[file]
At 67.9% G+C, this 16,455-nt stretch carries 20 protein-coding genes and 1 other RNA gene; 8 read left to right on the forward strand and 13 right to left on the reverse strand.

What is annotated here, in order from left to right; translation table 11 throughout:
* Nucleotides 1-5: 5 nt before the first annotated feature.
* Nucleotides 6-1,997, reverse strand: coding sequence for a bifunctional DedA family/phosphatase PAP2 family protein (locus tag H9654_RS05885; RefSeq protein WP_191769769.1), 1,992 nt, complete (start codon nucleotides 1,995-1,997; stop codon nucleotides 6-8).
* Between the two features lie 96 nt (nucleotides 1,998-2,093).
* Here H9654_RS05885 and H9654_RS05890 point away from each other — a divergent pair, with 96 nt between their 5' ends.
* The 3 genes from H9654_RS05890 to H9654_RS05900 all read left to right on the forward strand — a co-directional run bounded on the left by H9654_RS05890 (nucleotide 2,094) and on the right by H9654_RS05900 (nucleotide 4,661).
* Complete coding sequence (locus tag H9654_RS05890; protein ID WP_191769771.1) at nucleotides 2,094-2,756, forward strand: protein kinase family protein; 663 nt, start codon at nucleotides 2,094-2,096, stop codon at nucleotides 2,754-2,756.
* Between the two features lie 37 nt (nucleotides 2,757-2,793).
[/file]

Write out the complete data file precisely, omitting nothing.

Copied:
At 67.9% G+C, this 16,455-nt stretch carries 20 protein-coding genes and 1 other RNA gene; 8 read left to right on the forward strand and 13 right to left on the reverse strand.

What is annotated here, in order from left to right; translation table 11 throughout:
* Nucleotides 1-5: 5 nt before the first annotated feature.
* Nucleotides 6-1,997, reverse strand: coding sequence for a bifunctional DedA family/phosphatase PAP2 family protein (locus tag H9654_RS05885; RefSeq protein WP_191769769.1), 1,992 nt, complete (start codon nucleotides 1,995-1,997; stop codon nucleotides 6-8).
* Between the two features lie 96 nt (nucleotides 1,998-2,093).
* Here H9654_RS05885 and H9654_RS05890 point away from each other — a divergent pair, with 96 nt between their 5' ends.
* The 3 genes from H9654_RS05890 to H9654_RS05900 all read left to right on the forward strand — a co-directional run bounded on the left by H9654_RS05890 (nucleotide 2,094) and on the right by H9654_RS05900 (nucleotide 4,661).
* Complete coding sequence (locus tag H9654_RS05890; protein ID WP_191769771.1) at nucleotides 2,094-2,756, forward strand: protein kinase family protein; 663 nt, start codon at nucleotides 2,094-2,096, stop codon at nucleotides 2,754-2,756.
* Between the two features lie 37 nt (nucleotides 2,757-2,793).